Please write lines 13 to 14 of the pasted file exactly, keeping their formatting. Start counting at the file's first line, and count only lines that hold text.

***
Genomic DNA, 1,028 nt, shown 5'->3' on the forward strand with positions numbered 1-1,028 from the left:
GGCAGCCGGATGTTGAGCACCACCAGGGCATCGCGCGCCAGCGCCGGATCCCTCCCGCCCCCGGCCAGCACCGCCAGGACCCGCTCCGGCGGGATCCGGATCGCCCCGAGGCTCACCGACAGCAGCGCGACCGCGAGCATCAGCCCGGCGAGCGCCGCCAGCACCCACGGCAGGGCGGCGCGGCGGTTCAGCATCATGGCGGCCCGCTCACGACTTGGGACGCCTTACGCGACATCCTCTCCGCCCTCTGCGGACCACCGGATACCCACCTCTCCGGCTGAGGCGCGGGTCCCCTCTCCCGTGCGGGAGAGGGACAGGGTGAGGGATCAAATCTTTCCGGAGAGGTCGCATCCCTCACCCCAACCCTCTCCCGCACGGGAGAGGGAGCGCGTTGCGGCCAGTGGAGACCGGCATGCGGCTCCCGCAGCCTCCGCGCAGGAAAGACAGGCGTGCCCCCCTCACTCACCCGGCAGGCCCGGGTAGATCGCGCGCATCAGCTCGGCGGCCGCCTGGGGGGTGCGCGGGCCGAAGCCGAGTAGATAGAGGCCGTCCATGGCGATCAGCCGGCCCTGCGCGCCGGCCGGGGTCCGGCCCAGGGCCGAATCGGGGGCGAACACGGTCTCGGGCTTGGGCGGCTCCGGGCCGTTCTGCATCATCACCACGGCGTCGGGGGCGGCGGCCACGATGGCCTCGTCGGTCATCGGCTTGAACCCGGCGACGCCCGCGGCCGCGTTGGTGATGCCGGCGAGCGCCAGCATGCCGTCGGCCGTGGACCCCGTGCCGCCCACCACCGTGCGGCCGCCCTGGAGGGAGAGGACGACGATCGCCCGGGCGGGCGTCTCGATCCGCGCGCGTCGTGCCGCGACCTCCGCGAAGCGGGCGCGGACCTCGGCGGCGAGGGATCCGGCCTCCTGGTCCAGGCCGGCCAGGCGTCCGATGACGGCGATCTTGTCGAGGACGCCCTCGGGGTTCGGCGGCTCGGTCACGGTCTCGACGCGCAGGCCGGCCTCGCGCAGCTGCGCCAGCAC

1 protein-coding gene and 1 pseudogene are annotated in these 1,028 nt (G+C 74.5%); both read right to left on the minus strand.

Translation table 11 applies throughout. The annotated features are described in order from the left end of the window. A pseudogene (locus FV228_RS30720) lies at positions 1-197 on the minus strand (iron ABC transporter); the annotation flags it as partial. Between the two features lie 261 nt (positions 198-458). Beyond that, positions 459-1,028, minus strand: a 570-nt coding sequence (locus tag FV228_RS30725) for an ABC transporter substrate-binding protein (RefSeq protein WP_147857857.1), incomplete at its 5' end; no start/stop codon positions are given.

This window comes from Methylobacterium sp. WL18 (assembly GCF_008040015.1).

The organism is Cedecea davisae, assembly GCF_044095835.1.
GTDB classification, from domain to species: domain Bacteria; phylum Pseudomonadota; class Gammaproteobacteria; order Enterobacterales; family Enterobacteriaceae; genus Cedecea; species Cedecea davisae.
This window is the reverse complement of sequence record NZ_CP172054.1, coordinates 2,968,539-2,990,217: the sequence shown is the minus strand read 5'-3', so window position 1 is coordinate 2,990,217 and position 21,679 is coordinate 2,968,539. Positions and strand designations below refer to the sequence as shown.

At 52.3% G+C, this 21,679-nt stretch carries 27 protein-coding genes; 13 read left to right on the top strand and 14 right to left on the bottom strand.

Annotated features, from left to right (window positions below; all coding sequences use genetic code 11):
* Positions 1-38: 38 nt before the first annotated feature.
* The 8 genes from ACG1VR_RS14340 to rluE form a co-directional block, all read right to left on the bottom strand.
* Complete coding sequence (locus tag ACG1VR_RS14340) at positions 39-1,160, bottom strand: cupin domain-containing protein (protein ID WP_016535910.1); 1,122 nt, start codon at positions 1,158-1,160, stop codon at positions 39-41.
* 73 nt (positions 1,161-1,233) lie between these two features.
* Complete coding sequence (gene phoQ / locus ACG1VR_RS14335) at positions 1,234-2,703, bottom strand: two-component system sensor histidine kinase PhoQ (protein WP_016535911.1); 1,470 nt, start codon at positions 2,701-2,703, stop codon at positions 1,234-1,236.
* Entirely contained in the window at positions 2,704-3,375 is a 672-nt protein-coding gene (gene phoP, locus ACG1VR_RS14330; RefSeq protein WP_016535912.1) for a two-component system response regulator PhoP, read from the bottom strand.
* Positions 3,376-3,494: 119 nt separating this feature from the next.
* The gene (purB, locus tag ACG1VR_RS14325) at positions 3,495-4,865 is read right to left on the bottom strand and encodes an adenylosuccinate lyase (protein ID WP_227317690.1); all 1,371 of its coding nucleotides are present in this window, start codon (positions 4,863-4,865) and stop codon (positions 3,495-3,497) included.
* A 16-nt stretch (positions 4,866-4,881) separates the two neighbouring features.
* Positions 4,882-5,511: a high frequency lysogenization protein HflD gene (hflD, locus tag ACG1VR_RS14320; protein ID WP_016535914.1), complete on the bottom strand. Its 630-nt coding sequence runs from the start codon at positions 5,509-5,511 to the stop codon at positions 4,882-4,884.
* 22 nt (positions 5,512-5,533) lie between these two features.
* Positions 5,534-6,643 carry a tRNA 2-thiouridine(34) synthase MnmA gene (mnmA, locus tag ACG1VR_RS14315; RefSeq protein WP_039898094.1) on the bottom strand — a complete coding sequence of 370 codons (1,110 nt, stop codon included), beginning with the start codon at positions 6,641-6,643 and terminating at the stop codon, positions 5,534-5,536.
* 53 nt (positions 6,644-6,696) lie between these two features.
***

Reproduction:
* Complete coding sequence (locus tag ACG1VR_RS14340) at positions 39-1,160, bottom strand: cupin domain-containing protein (protein ID WP_016535910.1); 1,122 nt, start codon at positions 1,158-1,160, stop codon at positions 39-41.
* 73 nt (positions 1,161-1,233) lie between these two features.